If you own shares in South Jersey Industries, Inc. (NYSE:SJI) then it's worth thinking about how it contributes to the volatility of your portfolio, overall. In finance, Beta is a measure of volatility. Volatility is considered to be a measure of risk in modern finance theory. Investors may think of volatility as falling into two main categories. First, we have company specific volatility, which is the price gyrations of an individual stock. Holding at least 8 stocks can reduce this kind of risk across a portfolio. The second type is the broader market volatility, which you cannot diversify away, since it arises from macroeconomic factors which directly affects all the stocks on the market.
Some stocks mimic the volatility of the market quite closely, while others demonstrate muted, exagerrated or uncorrelated price movements. Some investors use beta as a measure of how much a certain stock is impacted by market risk (volatility). While we should keep in mind that Warren Buffett has cautioned that 'Volatility is far from synonymous with risk', beta is still a useful factor to consider. To make good use of it you must first know that the beta of the overall market is one. A stock with a beta greater than one is more sensitive to broader market movements than a stock with a beta of less than one.
What does SJI's beta value mean to investors?
Looking at the last five years, South Jersey Industries has a beta of 0.81. The fact that this is well below 1 indicates that its share price movements haven't historically been very sensitive to overall market volatility. This means that -- if history is a guide -- buying the stock would reduce the impact of overall market volatility in many portfolios (depending on the beta of the portfolio, of course). Many would argue that beta is useful in position sizing, but fundamental metrics such as revenue and earnings are more important overall. You can see South Jersey Industries's revenue and earnings in the image below.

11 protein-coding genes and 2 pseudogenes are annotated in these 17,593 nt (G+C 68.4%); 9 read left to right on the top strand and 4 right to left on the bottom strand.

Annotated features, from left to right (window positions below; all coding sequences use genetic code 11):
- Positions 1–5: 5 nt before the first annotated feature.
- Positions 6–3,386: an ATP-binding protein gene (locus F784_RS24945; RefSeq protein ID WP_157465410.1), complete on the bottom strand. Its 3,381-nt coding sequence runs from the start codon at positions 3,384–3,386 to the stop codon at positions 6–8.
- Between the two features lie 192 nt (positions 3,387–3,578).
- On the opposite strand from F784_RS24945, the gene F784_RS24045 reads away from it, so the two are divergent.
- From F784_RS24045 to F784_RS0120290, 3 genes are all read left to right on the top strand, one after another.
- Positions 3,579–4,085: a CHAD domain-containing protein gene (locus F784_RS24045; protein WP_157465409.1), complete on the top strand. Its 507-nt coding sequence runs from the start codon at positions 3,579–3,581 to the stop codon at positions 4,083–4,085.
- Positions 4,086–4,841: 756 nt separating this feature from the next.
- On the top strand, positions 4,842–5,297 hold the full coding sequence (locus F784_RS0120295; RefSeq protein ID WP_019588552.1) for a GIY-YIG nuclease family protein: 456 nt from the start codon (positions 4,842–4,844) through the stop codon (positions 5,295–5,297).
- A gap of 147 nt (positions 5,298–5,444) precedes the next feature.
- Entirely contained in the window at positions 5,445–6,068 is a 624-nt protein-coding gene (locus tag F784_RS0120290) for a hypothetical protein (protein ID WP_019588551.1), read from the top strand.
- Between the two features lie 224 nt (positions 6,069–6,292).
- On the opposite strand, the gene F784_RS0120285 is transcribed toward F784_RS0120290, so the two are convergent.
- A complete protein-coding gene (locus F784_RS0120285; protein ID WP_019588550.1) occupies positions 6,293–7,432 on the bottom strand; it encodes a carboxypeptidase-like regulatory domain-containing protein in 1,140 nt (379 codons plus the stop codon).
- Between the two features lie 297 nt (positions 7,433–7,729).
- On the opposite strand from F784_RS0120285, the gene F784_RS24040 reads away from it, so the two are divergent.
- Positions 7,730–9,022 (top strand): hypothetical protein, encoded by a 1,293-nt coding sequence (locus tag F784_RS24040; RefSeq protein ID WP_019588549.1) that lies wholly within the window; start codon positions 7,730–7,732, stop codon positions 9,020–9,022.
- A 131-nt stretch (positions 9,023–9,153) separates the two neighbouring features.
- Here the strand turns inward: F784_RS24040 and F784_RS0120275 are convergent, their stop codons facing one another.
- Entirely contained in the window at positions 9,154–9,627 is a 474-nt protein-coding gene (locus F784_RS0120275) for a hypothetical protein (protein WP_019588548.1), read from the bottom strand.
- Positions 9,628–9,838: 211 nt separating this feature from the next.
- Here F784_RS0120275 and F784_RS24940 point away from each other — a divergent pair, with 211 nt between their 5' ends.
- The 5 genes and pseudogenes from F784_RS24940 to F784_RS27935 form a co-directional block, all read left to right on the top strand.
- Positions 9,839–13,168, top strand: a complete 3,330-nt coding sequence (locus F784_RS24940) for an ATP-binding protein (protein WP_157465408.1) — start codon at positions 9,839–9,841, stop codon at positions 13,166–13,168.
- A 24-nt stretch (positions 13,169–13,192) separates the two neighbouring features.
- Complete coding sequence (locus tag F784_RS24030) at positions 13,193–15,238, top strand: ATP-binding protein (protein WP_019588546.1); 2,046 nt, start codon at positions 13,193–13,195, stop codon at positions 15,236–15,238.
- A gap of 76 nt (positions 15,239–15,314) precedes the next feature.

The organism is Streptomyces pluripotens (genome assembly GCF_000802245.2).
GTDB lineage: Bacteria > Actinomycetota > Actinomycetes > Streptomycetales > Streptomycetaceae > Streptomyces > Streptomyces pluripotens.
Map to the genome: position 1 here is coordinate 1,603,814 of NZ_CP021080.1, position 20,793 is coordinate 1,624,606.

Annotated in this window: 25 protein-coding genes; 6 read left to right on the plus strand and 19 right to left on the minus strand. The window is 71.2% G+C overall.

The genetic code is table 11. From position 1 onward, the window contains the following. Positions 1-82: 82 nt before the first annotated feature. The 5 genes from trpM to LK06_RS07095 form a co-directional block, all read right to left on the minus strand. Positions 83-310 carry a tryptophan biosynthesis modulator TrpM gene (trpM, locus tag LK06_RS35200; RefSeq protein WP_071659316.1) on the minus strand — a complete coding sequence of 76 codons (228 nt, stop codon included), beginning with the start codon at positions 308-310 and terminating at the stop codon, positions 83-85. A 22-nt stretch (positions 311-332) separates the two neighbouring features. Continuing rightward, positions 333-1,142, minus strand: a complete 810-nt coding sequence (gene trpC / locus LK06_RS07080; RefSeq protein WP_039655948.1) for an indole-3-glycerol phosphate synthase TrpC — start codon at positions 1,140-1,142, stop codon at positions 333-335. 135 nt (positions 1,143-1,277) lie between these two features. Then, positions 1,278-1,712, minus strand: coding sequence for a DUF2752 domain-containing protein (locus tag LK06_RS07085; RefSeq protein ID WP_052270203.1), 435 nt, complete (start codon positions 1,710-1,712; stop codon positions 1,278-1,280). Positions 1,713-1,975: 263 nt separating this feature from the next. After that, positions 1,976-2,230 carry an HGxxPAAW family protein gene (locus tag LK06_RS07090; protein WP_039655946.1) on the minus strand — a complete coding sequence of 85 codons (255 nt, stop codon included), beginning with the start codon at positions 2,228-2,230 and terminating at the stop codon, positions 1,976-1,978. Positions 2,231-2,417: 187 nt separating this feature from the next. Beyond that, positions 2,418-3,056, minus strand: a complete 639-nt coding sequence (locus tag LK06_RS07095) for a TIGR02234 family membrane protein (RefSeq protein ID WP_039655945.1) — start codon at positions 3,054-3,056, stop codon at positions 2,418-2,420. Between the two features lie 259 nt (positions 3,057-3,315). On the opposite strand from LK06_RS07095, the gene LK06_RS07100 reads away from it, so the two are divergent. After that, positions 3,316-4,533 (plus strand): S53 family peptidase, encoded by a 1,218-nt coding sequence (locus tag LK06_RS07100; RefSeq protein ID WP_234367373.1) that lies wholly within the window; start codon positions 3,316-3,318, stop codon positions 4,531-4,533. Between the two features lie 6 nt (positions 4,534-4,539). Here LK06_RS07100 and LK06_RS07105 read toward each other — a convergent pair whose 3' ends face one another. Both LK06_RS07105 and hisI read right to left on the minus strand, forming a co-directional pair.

Does SJI's size influence the expected beta?
South Jersey Industries is a reasonably big company, with a market capitalisation of US$2.9b. Most companies this size are actively traded with decent volumes of shares changing hands each day. When a large company like this trades with a low beta value, it is often because there is some other systemic factor influencing the share price. For example, commodity prices might influence a mining company strongly, while expectations around dividend payments (and capital expenditure requirements) might have a big impact on utilities.
What this means for you:
The South Jersey Industries doesn't usually show much sensitivity to the broader market. This could be for a variety of reasons. Typically, smaller companies have a low beta if their share price tends to move a lot due to company specific developments. Alternatively, an strong dividend payer might move less than the market because investors are valuing it for its income stream. This article aims to educate investors about beta values, but it's well worth looking at important company-specific fundamentals such as South Jersey Industries’s financial health and performance track record. I highly recommend you dive deeper by considering the following:
- Future Outlook: What are well-informed industry analysts predicting for SJI’s future growth? Take a look at our free research report of analyst consensus for SJI’s outlook.
- Past Track Record: Has SJI been consistently performing well irrespective of the ups and downs in the market? Go into more detail in the past performance analysis and take a look at the free visual representations of SJI's historicals for more clarity.
- Other Interesting Stocks: It's worth checking to see how SJI measures up against other companies on valuation. You could start with this free list of prospective options.
We aim to bring you long-term focused research analysis driven by fundamental data. Note that our analysis may not factor in the latest price-sensitive company announcements or qualitative material.
If you spot an error that warrants correction, please contact the editor at email@example.com. This article by Simply Wall St is general in nature. It does not constitute a recommendation to buy or sell any stock, and does not take account of your objectives, or your financial situation. Simply Wall St has no position in the stocks mentioned. Thank you for reading.